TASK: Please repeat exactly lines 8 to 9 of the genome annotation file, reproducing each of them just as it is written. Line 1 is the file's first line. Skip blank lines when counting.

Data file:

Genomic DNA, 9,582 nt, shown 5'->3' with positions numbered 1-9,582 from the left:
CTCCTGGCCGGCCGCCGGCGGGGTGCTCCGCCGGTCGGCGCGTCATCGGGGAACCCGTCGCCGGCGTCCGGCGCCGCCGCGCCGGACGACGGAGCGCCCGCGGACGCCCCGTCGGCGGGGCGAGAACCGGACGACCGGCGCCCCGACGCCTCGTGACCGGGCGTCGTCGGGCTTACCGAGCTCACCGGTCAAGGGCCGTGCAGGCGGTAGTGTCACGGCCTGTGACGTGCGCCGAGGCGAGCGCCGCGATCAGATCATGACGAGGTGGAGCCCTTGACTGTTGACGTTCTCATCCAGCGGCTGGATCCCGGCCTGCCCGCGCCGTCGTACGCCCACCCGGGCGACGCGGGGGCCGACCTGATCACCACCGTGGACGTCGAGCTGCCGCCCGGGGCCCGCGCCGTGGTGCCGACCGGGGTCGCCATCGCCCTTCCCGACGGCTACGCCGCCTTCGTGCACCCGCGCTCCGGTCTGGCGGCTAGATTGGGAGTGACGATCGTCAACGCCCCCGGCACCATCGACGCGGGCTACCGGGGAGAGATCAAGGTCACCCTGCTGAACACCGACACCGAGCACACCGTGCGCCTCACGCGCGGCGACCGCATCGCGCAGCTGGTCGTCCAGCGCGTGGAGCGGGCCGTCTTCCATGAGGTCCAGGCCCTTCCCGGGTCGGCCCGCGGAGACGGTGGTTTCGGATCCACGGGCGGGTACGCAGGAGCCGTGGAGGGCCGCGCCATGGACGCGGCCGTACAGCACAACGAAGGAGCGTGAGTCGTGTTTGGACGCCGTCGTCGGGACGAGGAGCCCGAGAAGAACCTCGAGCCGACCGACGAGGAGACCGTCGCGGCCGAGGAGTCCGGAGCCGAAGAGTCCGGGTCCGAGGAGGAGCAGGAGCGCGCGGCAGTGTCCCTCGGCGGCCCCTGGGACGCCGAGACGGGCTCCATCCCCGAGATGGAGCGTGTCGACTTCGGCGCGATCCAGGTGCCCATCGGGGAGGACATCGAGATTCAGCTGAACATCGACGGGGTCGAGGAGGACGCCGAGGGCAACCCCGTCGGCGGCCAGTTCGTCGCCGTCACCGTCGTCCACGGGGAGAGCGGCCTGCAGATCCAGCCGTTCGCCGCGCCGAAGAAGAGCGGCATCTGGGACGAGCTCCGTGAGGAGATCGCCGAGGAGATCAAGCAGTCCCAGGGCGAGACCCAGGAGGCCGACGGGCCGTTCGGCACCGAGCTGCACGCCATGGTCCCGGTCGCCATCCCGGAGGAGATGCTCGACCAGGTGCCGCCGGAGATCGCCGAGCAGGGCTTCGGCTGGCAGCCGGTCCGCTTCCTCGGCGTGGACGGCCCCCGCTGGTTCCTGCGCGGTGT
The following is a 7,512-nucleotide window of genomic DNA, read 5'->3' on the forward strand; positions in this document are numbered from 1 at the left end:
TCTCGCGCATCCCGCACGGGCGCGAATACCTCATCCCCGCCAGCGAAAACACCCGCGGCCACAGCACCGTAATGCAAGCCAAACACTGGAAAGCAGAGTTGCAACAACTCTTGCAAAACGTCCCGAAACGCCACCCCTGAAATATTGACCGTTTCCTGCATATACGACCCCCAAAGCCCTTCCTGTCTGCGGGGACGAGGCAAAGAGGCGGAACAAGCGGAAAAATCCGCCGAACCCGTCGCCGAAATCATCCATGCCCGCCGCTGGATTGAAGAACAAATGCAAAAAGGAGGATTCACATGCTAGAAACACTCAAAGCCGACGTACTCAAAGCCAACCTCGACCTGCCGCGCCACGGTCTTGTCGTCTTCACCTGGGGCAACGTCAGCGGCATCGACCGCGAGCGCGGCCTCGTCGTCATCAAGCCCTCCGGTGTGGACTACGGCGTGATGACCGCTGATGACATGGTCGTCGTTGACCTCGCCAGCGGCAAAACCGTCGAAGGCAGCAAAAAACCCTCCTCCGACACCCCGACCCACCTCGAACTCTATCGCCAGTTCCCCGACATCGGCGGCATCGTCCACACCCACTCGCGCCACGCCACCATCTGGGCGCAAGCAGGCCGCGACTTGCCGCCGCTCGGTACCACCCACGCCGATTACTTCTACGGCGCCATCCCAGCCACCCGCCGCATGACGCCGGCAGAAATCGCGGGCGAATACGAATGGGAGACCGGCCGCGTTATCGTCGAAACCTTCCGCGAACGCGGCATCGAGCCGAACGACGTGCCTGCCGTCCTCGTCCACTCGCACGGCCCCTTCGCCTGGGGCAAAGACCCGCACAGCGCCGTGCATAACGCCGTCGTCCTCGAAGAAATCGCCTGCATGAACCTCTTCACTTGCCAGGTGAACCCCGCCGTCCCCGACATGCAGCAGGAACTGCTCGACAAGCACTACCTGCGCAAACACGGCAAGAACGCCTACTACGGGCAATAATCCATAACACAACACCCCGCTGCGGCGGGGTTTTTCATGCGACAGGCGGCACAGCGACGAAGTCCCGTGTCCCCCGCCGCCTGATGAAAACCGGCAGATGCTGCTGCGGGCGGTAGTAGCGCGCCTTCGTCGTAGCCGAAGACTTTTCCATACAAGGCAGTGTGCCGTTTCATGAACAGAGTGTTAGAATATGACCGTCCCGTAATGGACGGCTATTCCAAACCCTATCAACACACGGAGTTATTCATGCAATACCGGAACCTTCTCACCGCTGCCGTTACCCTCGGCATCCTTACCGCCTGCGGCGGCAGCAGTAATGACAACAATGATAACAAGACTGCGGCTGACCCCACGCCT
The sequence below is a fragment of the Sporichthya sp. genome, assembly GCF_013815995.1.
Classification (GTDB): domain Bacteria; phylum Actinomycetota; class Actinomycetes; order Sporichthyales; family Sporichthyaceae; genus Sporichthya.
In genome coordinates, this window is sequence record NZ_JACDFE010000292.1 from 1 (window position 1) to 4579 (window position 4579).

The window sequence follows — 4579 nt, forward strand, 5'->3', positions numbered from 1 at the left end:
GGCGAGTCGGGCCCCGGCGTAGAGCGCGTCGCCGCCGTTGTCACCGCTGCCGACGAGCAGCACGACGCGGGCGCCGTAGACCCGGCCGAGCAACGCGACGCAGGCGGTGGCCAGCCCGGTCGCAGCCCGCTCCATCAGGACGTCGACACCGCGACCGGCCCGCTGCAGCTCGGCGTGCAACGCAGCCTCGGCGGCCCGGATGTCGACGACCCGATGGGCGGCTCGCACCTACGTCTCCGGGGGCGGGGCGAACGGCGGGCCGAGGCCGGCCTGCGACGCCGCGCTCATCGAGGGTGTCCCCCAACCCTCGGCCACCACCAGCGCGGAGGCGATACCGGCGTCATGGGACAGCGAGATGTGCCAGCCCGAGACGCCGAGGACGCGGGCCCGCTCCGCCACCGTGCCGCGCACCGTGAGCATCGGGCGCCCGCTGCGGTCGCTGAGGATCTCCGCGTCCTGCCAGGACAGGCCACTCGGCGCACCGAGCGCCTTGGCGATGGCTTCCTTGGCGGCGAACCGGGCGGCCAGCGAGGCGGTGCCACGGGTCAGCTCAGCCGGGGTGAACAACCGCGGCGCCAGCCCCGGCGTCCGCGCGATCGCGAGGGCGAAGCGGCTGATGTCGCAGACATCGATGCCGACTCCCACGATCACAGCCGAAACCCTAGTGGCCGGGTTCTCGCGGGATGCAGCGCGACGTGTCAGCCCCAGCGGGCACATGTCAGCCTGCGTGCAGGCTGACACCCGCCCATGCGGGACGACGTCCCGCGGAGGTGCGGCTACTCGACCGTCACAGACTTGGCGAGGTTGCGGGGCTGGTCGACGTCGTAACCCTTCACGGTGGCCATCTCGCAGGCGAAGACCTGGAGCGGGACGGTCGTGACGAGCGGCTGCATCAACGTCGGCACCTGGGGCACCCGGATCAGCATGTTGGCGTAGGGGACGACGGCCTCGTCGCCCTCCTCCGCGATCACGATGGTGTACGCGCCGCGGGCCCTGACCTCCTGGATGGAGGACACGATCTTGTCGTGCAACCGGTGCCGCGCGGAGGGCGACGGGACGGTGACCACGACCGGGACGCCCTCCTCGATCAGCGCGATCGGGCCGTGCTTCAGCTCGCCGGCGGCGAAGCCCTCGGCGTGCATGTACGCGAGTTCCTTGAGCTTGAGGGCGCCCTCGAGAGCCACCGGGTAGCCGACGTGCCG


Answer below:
The window sequence follows — 4579 nt, forward strand, 5'->3', positions numbered from 1 at the left end:
GGCGAGTCGGGCCCCGGCGTAGAGCGCGTCGCCGCCGTTGTCACCGCTGCCGACGAGCAGCACGACGCGGGCGCCGTAGACCCGGCCGAGCAACGCGACGCAGGCGGTGGCCAGCCCGGTCGCAGCCCGCTCCATCAGGACGTCGACACCGCGACCGGCCCGCTGCAGCTCGGCGTGCAACGCAGCCTCGGCGGCCCGGATGTCGACGACCCGATGGGCGGCTCGCACCTACGTCTCCGGGGGCGGGGCGAACGGCGGGCCGAGGCCGGCCTGCGACGCCGCGCTCATCGAGGGTGTCCCCCAACCCTCGGCCACCACCAGCGCGGAGGCGATACCGGCGTCATGGGACAGCGAGATGTGCCAGCCCGAGACGCCGAGGACGCGGGCCCGCTCCGCCACCGTGCCGCGCACCGTGAGCATCGGGCGCCCGCTGCGGTCGCTGAGGATCTCCGCGTCCTGCCAGGACAGGCCACTCGGCGCACCGAGCGCCTTGGCGATGGCTTCCTTGGCGGCGAACCGGGCGGCCAGCGAGGCGGTGCCACGGGTCAGCTCAGCCGGGGTGAACAACCGCGGCGCCAGCCCCGGCGTCCGCGCGATCGCGAGGGCGAAGCGGCTGATGTCGCAGACATCGATGCCGACTCCCACGATCACAGCCGAAACCCTAGTGGCCGGGTTCTCGCGGGATGCAGCGCGACGTGTCAGCCCCAGCGGGCACATGTCAGCCTGCGTGCAGGCTGACACCCGCCCATGCGGGACGACGTCCCGCGGAGGTGCGGCTACTCGACCGTCACAGACTTGGCGAGGTTGCGGGGCTGGTCGACGTCGTAACCCTTCACGGTGGCCATCTCGCAGGCGAAGACCTGGAGCGGGACGGTCGTGACGAGCGGCTGCATCAACGTCGGCACCTGGGGCACCCGGATCAGCATGTTGGCGTAGGGGACGACGGCCTCGTCGCCCTCCTCCGCGATCACGATGGTGTACGCGCCGCGGGCCCTGACCTCCTGGATGGAGGACACGATCTTGTCGTGCAACCGGTGCCGCGCGGAGGGCGACGGGACGGTGACCACGACCGGGACGCCCTCCTCGATCAGCGCGATCGGGCCGTGCTTCAGCTCGCCGGCGGCGAAGCCCTCGGCGTGCATGTACGCGAGTTCCTTGAGCTTGAGGGCGCCCTCGAGAGCCACCGGGTAGCCGACGTGCCG